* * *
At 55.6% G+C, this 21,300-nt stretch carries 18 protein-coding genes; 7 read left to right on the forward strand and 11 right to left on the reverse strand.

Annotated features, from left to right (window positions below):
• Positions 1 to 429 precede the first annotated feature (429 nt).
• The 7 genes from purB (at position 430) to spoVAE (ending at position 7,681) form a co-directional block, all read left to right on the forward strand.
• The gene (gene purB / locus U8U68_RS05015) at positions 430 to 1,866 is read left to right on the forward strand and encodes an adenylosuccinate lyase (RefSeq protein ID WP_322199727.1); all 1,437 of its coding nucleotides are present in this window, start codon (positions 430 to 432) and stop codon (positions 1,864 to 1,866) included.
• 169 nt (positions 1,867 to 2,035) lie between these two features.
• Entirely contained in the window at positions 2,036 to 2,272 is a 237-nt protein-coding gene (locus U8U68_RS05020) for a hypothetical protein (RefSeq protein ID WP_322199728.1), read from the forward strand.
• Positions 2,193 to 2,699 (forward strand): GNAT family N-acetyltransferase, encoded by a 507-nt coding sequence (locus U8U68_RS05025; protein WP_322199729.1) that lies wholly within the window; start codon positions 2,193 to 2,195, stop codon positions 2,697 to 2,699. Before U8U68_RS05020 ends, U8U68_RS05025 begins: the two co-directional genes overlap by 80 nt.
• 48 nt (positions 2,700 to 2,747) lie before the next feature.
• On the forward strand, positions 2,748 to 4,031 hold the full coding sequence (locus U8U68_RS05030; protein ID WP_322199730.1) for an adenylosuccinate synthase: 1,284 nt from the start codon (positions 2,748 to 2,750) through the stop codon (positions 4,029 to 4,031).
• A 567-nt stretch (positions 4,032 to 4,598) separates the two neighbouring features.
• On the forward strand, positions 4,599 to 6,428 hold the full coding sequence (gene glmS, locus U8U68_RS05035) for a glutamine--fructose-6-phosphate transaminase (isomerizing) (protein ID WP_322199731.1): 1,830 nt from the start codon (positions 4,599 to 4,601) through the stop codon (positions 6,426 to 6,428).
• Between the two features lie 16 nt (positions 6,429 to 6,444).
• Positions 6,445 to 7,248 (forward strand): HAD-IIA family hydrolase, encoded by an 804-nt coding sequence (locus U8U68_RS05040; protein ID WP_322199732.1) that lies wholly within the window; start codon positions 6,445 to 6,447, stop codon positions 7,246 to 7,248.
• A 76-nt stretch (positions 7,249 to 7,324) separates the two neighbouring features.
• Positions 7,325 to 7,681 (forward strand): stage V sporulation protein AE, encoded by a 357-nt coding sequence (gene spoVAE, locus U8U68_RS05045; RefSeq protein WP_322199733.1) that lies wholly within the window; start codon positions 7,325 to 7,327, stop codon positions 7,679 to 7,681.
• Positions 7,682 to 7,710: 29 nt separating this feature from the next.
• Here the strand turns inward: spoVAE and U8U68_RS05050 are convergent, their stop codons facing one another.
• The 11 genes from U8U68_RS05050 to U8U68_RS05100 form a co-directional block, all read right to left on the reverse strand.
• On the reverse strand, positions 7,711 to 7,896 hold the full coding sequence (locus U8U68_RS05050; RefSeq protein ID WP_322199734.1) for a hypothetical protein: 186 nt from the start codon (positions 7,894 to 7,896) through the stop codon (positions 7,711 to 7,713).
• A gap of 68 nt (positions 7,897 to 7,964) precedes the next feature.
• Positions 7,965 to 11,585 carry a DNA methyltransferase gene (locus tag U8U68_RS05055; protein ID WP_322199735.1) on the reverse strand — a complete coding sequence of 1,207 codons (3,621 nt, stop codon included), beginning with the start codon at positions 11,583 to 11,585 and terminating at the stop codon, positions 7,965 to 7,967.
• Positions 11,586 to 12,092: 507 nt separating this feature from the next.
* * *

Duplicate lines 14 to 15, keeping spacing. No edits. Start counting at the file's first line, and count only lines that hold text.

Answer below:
• Positions 6,445 to 7,248 (forward strand): HAD-IIA family hydrolase, encoded by an 804-nt coding sequence (locus U8U68_RS05040; protein ID WP_322199732.1) that lies wholly within the window; start codon positions 6,445 to 6,447, stop codon positions 7,246 to 7,248.
• A 76-nt stretch (positions 7,249 to 7,324) separates the two neighbouring features.